We've seen it hundreds of times. A parent enforces bedtimes, against the obvious will of the child. The days are planned carefully, with enriching activities scheduled out by the minute. Playtime is defined and controlled and scheduled. Many of the things a child does in a day - from when to arise to what to wear to what to eat to who they interact with and what they do - are presented in a tightly bound package that sometimes gives the illusion of free choice, but which in actuality removes almost all aspects of the child's free choice from the equation. Sometimes it looks like this; sometimes it is less severe. And, of course, sometimes it is even more restrictive that I have illustatred here. And if the child goes to school, it is even worse.
When questioned, parents and educators who work with their children in this way rely on a simple catchphrase to support their decisions: "Children need/want/thrive with structure." In many respects, I don't really disagree with this statement; I have seen for my own eyes that many kids do like structure, and thrive within it.
But . . . . as a sometimes public speaker, wannabe writer, and frequent pontificator, I have come to believe over the years that our choice of words has deep meaning. As such, we need to be careful about the words we use, how we define them, and the meanings that they convey. I DO believe that kids need structure. But when people say this, I think they really mean something very different.
Structure does not, by definition or intent, mean rigid. Structure does not mean unbending. Structure does not mean coercive, or manipulative. Structure does not imply the restriction of choice. No, structure, at its most direct, simply means a framework within which we live our lives and make our moment-to-moment and day-to-day decisions.
I think kids need that structure; after all, we all need some sort of guardrails to help us in our lives, very general rules and ideas to help us define our worlds and our places within them.
But this structure can and could be an authentic one, guided not by the needs of the parent or the conventions of a society mired in 100 year-old parenting techniques, but by the desires and passions and interests of the child. This structure can and could be focused on possibilities, guided not by restrictive "reality"-focused thoughts about what is and is not productive, but by the world of what could come to be, if only we were allowed to dream it. This structure can and could be one based on support, guided not by rules and punishments, but by love and respect and communication and learning.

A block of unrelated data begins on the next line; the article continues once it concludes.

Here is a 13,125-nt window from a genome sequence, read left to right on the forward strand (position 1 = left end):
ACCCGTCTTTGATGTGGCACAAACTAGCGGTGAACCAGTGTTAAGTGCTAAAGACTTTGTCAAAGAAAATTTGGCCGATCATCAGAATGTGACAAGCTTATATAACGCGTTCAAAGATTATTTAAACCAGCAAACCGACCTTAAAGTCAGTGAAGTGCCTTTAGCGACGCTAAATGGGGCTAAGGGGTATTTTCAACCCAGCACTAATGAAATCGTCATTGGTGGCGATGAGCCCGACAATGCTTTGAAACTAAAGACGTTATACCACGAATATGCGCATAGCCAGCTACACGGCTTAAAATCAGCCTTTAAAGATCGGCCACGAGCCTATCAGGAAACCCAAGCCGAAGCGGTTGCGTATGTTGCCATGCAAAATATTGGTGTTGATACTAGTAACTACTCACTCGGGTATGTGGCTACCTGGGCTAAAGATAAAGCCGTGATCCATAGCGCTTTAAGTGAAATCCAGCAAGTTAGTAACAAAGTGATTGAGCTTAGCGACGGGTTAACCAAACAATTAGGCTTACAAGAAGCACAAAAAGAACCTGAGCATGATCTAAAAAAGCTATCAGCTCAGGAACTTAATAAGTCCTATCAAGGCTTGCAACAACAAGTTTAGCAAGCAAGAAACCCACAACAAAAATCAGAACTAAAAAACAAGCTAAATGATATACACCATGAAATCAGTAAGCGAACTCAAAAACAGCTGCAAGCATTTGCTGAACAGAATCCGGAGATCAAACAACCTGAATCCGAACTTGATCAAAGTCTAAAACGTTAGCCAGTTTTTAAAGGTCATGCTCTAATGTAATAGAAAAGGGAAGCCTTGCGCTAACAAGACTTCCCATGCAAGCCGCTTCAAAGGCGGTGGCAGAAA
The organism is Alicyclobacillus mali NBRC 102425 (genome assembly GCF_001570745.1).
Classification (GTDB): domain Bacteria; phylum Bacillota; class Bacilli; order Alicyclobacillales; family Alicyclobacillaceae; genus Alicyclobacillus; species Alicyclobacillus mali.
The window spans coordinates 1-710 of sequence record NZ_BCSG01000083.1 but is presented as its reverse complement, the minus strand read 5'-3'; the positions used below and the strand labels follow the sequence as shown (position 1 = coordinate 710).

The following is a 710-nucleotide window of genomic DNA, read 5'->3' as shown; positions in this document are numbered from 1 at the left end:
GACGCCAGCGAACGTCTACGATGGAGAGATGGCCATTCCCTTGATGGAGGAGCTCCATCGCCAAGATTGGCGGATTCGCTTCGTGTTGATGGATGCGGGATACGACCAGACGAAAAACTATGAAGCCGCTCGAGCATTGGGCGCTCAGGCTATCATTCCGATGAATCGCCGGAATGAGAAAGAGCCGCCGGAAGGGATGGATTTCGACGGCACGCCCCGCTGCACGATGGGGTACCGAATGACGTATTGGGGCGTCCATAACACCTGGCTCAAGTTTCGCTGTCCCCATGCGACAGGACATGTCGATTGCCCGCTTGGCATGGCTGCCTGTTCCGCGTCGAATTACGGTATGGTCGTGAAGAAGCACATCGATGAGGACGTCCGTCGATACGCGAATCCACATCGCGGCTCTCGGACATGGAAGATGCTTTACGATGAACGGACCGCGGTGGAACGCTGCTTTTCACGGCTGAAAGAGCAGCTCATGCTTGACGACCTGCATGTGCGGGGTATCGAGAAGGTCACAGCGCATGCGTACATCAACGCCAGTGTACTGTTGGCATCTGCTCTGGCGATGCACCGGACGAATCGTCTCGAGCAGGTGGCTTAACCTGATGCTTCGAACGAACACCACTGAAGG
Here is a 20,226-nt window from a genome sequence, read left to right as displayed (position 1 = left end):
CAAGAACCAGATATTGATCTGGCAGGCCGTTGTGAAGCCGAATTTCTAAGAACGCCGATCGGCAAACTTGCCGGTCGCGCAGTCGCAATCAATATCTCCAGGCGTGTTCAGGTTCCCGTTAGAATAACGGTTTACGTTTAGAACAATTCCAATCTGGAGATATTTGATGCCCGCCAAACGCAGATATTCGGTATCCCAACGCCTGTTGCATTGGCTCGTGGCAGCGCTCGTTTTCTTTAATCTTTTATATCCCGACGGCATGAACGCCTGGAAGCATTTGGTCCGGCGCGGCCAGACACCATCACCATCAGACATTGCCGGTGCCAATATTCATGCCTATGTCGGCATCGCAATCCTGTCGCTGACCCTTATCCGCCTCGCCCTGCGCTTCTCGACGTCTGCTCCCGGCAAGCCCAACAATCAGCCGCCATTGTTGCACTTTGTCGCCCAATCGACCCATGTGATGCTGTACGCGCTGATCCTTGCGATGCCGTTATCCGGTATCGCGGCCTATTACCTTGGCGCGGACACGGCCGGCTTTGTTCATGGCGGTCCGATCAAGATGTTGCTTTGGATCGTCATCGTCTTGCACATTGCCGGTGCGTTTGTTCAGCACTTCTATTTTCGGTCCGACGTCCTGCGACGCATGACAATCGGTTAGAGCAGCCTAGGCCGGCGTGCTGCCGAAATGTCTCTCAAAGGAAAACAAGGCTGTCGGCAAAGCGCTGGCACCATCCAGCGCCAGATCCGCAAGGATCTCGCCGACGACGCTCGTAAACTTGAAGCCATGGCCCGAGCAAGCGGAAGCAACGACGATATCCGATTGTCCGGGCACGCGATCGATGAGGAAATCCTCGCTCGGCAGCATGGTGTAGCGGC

If you pay attention to your kids - really, really pay attention and follow instead of lead - I bet that nine times out of ten they will show you ways of viewing things that you never knew existed. Kids do need structure, but their version of structure can and likely will look different from the way we would imagine it. To a child, structure may look like "I have a play date this week," instead of "I can play from 1:00 - 2:00pm tomorrow." To a child a structure may look like "I wonder what food we have in the house," instead of "I have to eat the food on my plate." To a child, structure may look like "I am interested in this, and I have the resources I need to pursue that interest," instead of "I have to learn something else now, because the clock says I have to."
In other words, children do like and perhaps need structure; it is just a looser structure, a "possibility oriented" structure, a fun and want-based structure that is based on what makes sense to the child instead of being for the convenience of the adult.
"But Jeff," you say, "that is so short sighted. Kids don't know what they need, and in the absence of structure they'll be all over the place." Will they be all over the place? Yes, probably, at least for a while. Is that short-sighted? Absolutely not. The world is a changing place, a challenging place, and our children will face with perils and opportunities that are literally beyond our comprehension. They will need new ways of thinking, new ways or working, new ways of viewing the world and solving problems. Which person is more likely to be able to do that - the child who had few choices, rigid guidelines, and had their thoughts and actions controlled, or the child who was taught to define the world through their own eyes, in their own way and time, with the knowledge that there isn't really even a box to think outside of?
Don't believe me?
I offer you Steve Jobs, Bill Gates, Gandhi - you name it, the people who truly change the world for the better have all done so because of their creativity, their passion, and their sense of what is possible rather than what is not. That comes from defining structure in their own ways, but never through rigidity, coercion, or the restriction of choice.